My sister, Emily Merlin, has a bachelor’s degree in paralegal administration from the University of West Florida. She reminds me that she can do anything that I can as a lawyer except give legal advice, take depositions or go to hearings. The truth is that paralegals help our policyholder clients and can become subject matter experts. They can make the difference between winning and losing a case. 

Continue Reading Marine, Boat, and Yacht Claims Files Are Discoverable In New York—A Tribute Post To Retiring Paralegal Bob Bluni 

Loss reserves are discussed and published in the media, and data freely exchanged until an insurance company is asked for it in a lawsuit. Once the lawsuit is filed, insurers pretend as if this information is something extraordinarily private and only told to a priest in a confessional. I suggest that insurers and their counsel are like Pinocchio, with long noses getting longer when making such absurd arguments preventing disclosure.
Continue Reading Loss Reserve Information For Property Insurers Should Be Disclosed In Litigation—Reserve Information In a First Party Case Is Relevant and Not a Secret

I’ve previously written about the “claims file privilege” in the state of Florida. In that blog post, Obtaining the Insurance Company Claims File, I discussed that the “claims file privilege” is a judicially created privilege and as a result of Florida abolishing common law privilege, privileges cannot be derived from judicial construction. Florida Statutes 90.501-90.510 discuss the applicable privileges in Florida, and “claims file” is not one of them.
Continue Reading The “Claims File Privilege” in Florida

In Florida, insurance defense attorneys often cite the “claims file privilege.” This “privilege” spawned from a series of overly broad court opinions over the last several years. Generally, the “claims file privilege” protects documents in the claims file created and maintained by the insurance carrier. Effectively this allows insurance companies to hide documents by merely stamping it as a part of the claim file. This “privilege” has annoyed many plaintiff attorneys over the years; but how did this privilege come about?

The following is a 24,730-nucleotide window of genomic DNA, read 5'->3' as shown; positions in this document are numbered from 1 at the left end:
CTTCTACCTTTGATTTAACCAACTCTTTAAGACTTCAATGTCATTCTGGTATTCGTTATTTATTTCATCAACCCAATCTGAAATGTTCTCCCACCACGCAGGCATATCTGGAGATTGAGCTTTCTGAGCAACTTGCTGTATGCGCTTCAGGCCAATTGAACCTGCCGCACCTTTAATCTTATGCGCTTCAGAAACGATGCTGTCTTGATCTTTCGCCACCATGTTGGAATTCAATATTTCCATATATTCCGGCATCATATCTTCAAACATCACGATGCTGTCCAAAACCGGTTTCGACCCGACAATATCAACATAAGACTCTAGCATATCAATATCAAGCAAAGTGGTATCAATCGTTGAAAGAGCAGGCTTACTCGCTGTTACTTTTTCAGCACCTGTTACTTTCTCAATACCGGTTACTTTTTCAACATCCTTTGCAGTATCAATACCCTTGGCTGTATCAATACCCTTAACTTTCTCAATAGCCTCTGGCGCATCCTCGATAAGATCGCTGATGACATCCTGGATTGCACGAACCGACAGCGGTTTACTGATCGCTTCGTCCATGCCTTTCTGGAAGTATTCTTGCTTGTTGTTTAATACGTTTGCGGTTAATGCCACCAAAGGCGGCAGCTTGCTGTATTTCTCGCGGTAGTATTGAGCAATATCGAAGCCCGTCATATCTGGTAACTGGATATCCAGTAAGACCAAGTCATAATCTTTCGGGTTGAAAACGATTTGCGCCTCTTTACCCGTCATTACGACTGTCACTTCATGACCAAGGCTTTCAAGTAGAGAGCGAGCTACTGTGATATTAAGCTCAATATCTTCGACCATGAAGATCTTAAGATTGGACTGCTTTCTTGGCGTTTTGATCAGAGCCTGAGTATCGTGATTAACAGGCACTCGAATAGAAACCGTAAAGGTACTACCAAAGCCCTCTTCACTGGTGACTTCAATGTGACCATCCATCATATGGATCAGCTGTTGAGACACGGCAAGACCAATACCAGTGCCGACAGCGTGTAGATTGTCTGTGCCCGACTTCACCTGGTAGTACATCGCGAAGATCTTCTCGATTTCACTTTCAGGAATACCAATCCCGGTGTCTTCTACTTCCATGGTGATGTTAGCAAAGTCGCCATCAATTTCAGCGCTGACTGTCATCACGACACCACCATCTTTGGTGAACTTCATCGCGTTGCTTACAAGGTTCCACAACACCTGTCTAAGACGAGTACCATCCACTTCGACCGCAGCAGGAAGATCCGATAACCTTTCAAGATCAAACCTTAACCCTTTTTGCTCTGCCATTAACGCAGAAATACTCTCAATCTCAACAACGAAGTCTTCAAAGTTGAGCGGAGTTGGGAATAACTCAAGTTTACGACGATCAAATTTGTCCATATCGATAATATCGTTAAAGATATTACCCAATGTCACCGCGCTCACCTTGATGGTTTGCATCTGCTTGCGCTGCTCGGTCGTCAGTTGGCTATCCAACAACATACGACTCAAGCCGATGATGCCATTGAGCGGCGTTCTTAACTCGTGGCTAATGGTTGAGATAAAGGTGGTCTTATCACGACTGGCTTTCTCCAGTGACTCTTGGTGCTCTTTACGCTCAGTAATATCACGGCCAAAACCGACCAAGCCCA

Continue Reading Obtaining the Insurance Company Claims File

We’ve all seen it before. The insured files a claim, the insurance company sends out an adjuster to adjust the loss, the loss is more complex, or a situation arises that the adjuster cannot handle so the insurance company forwards the claim to their legal department. At that point, an attorney becomes involved and the adjustment of the claim, as well as the communication between the parties is limited and calculated.
Continue Reading Court Holds Documents Created by Counsel During Claims Handling Were Not Privileged

Merlin Law Group is closely monitoring a case pending before the South Carolina Supreme Court to see how it answers the question: “Does South Carolina law support application of the ‘at issue’ exception to the attorney-client privilege such that a party may waive the privilege by denying liability in its answer?”
Continue Reading Does An Insurer Waive Privilege for Attorney-Client Communications in the Claims File By Denying Bad Faith?

In 2017, the Arizona Supreme Court changed the scope and limits of discovery to “any non-privileged matter that is relevant to any party’ claim or defense and proportional to the needs of the case.”1 Starting in July 2018, Arizona Rule of Civil Procedure 26.2, will take effect. Rule 26.2 has been significantly changed, adopting a “Three-Tiered” system of civil case management to make discovery occur in a manner consistent with Rule 26.1(b)(1)—proportional discovery.
Continue Reading Changes in the Arizona Rules of Civil Procedure Will Impact Your Case